Day Two: Mephibosheth
Read 2 Samuel 9. This is the story of King David and Mephibosheth. Mephibosheth is the son of David’s friend, Jonathan. Usually, when a new king took over, the old king’s family was killed. (Less uprisings, you know?) But David, who loved his friend Jonathan, did not seek to destroy Saul’s family. (Jonathan is Saul’s son.) Instead, David begins searching for members of Saul’s family to show kindness to. Mephibosheth, I’m sure, was frightened at the king’s request to see him. I’m sure he was expecting David to kill him. But David was planning no such thing. David showed great kindness to Mephibosheth. He gave Mephibosheth land and gave him an unlimited dining pass at the king’s table. David treated Mephibosheth like he was of his own family. Mephibosheth was granted the life of a prince!
“Three things in human life are important: the first is to be kind; the second is to be kind; and the third is to be kind.” – Henry James
Activity: Coloring Page
Day Three: Smiling’s My Favorite!
“I just like to smile. Smiling’s my favorite!”- Buddy the Elf. Smile. Do it. Smile. Isn’t it nice to have someone smile at you? (Oh! And aren’t baby smiles the best?!) It doesn’t take much effort to smile, does it? But that one little thing can really impact someone else’s day. There are days when you are in a bad mood and someone just smiles at you and your day gets a little brighter. Brighten someone else’s day and smile. Mother Teresa said, “Everytime you smile at someone, it is an action of love, a gift to that person, a beautiful thing.”
Activity: Making smiles! Grab some paper bags, construction paper, glue, googly eyes, glitter, markers, etc. and get to work making smiling paper bag puppets! Make the smiles as big and goofy as possible! (You can also print some smiling mouths off the computer and add them to your puppet.)
Day Four: Leave People Better
“Let no one ever come to you without leaving better and happier. Be the living expression of God’s kindness: kindness in your face, kindness in your eyes, kindness in your smile.” – Mother Teresa
There are no neutral interactions. Your interactions with people will either leave them better or worse. What kind of things would make someone better and happier? (Take a moment to name things and talk about kind interactions.) Let’s focus on showing others the kindness of God. What is the kindness of God? (Take a moment to answer. Grab a pad of paper and compile a list. List your blessings.) God has shown us great kindness, kindness we don’t deserve. And that makes us better. Let’s take that kindness and show it to others.
Activity: Be Kind Grapevine! Play the game Grapevine (or Telephone). Pick a beginning person, and an end person. The beginning person says something kind about the end person to the person next to him, who turns and shares with the next person, who turns and shares with the next person, until the message (or something like it) end up with the end person.
Alternate Activity: Be Kind Tag On Game- pick a person you’re going to say kind things about. Now, take turns saying something kind. But each new person has to say the kind things from the previous people and add their own. Keep going as long as possible! (Example: Mom says, “Emery is a good friend.” Aidan then says, “Emery is a good friend. Emery is good at building Legos.” Imogene then says, “Emery is a good friend. Emery is good at building Legos. I like to hear Emery tell stories.” Etc.)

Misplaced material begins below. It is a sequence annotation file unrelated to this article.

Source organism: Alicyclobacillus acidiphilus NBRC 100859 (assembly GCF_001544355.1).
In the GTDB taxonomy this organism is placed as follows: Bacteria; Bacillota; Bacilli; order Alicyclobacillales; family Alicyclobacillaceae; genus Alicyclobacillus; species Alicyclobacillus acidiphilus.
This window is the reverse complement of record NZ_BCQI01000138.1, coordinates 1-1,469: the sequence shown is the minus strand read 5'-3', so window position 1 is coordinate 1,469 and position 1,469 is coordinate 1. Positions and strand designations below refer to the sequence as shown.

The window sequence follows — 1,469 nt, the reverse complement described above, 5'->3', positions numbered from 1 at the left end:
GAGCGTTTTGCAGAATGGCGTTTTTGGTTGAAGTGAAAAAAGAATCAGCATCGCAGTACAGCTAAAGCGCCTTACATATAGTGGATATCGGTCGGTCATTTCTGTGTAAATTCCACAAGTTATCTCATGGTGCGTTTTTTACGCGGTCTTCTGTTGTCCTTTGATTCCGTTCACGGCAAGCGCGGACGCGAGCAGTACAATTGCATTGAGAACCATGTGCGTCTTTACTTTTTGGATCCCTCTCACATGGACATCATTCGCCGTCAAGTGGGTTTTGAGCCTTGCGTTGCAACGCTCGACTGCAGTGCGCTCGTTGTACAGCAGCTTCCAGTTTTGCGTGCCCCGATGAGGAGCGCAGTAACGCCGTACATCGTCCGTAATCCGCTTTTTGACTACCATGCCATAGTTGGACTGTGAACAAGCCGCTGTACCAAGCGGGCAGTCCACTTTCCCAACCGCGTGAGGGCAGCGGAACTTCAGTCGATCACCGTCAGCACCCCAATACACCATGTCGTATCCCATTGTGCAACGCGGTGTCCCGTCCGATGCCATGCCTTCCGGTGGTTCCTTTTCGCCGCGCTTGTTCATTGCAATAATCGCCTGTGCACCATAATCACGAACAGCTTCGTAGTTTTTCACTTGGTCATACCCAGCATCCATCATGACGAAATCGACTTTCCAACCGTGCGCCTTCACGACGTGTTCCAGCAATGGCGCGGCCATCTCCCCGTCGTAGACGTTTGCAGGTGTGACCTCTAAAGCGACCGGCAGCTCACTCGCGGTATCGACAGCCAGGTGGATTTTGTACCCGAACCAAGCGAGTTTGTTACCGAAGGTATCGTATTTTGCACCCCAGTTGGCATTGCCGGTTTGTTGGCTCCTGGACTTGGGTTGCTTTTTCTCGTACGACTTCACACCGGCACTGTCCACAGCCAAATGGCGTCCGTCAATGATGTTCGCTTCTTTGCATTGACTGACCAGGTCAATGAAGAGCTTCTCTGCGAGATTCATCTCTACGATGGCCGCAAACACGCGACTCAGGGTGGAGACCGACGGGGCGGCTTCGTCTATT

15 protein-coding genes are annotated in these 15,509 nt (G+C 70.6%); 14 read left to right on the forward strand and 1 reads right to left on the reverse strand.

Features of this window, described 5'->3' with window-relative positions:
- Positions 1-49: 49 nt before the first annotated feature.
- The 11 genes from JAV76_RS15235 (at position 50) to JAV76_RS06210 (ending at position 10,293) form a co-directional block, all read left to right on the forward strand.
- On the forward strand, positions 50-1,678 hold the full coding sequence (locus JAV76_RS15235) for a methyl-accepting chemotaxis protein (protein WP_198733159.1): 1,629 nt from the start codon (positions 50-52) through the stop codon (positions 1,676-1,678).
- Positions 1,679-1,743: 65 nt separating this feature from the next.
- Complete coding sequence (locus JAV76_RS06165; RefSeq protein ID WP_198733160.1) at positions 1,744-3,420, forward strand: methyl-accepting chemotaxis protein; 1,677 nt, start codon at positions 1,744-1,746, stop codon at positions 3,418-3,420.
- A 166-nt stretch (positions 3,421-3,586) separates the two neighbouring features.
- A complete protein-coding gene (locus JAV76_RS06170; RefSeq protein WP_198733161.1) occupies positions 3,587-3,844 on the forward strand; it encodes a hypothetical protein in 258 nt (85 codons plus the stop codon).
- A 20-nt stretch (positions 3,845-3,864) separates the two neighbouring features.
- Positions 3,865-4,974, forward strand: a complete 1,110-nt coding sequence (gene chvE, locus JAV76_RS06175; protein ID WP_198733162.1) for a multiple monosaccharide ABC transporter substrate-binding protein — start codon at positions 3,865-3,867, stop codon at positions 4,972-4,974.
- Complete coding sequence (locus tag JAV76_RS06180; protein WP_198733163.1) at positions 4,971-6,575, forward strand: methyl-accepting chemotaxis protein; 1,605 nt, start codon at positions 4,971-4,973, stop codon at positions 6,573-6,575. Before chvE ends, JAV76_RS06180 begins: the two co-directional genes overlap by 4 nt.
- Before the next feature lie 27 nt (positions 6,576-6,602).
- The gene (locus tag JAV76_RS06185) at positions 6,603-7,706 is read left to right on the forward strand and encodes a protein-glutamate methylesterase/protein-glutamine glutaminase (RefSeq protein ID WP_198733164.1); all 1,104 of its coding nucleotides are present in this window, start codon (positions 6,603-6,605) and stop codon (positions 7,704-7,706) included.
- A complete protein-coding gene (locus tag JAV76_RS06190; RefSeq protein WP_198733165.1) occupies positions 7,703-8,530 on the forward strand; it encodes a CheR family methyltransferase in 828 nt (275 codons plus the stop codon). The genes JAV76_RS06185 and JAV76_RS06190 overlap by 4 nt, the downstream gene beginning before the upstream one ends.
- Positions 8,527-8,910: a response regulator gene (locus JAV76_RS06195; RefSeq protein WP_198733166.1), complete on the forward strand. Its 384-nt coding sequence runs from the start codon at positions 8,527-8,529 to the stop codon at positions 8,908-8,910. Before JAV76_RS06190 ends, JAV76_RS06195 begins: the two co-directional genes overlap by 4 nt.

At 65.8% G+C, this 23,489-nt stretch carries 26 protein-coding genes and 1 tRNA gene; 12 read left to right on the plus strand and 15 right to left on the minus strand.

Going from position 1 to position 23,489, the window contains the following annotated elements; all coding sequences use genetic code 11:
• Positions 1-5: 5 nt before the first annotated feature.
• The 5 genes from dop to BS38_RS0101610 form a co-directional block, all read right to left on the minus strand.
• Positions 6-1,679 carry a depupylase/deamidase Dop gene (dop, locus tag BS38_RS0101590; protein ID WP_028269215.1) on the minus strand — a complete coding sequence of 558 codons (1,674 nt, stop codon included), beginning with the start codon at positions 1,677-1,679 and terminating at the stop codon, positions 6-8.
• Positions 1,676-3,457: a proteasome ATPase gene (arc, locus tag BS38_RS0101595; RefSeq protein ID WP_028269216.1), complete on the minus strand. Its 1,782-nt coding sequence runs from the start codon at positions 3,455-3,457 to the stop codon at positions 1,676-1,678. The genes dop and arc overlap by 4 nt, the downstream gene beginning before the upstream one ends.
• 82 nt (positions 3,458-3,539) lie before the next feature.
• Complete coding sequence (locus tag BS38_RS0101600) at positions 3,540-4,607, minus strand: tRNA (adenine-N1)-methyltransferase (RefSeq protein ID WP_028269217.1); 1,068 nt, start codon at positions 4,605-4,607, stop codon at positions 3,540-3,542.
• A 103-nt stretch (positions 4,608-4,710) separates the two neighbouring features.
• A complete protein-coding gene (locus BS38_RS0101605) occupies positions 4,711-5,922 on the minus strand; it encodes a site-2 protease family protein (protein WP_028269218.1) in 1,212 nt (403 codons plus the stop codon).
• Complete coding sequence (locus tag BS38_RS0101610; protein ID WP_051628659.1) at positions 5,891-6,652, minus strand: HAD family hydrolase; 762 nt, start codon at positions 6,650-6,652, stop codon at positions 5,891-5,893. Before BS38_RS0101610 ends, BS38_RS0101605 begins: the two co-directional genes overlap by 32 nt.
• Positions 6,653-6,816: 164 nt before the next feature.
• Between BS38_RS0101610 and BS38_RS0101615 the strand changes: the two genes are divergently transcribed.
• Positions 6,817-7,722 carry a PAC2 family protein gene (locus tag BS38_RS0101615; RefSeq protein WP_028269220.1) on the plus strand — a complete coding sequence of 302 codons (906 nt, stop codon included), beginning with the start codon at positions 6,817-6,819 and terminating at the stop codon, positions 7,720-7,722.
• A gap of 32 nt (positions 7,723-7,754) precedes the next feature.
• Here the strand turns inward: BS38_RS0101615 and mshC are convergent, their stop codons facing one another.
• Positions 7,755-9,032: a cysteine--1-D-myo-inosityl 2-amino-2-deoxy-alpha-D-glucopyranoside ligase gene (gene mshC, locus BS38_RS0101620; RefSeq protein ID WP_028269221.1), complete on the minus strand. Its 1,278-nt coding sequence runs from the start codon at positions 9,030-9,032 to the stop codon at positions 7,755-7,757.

Day 5: Good Samaritan
Read Luke 10: 30-35 (if you want the whole context, read verses 25-37). Who showed the robbed, beaten man kindness? Of all the men he encountered that day, which man do you suppose the beaten man will remember the most? I read a quote once, no clue who to credit, that said, “An act of kindness can cause ripples of healing.” And in the story of the Good Samaritan, this is certainly true. The beaten man would have likely been very angry, had no one stopped to help him. (That is, if he lived at all.) But because one man stopped and showed him kindness, he will, instead, marvel at the kindness of a stranger, instead of the wickedness of the robbers. Kindness has a lot of power, doesn’t it?
Activity: Think & Pray. How can you show more kindness to others? Pray for God to send you opportunities to be kind, and to give you the wisdom to both see and take advantage of those opportunities.
Alternate Activity: (Or Bonus Activity) Coloring Page.
Don’t forget you’re memory verse! Did you learn it? Share!
Romans 8:25 is the memory verse this week. Read the memory verse at the beginning of each devotional time. The goal is to have each member of your family memorize this verse to the best of their ability this week. I also use the weekly memory verse in our handwriting lessons. You can print out the image above or make your own- just try to get the written verse up on your wall this week. (Image is sized to print 5×7.)
Day One: We Wait
“Patience is bitter, but its fruit is sweet.” – Aristotle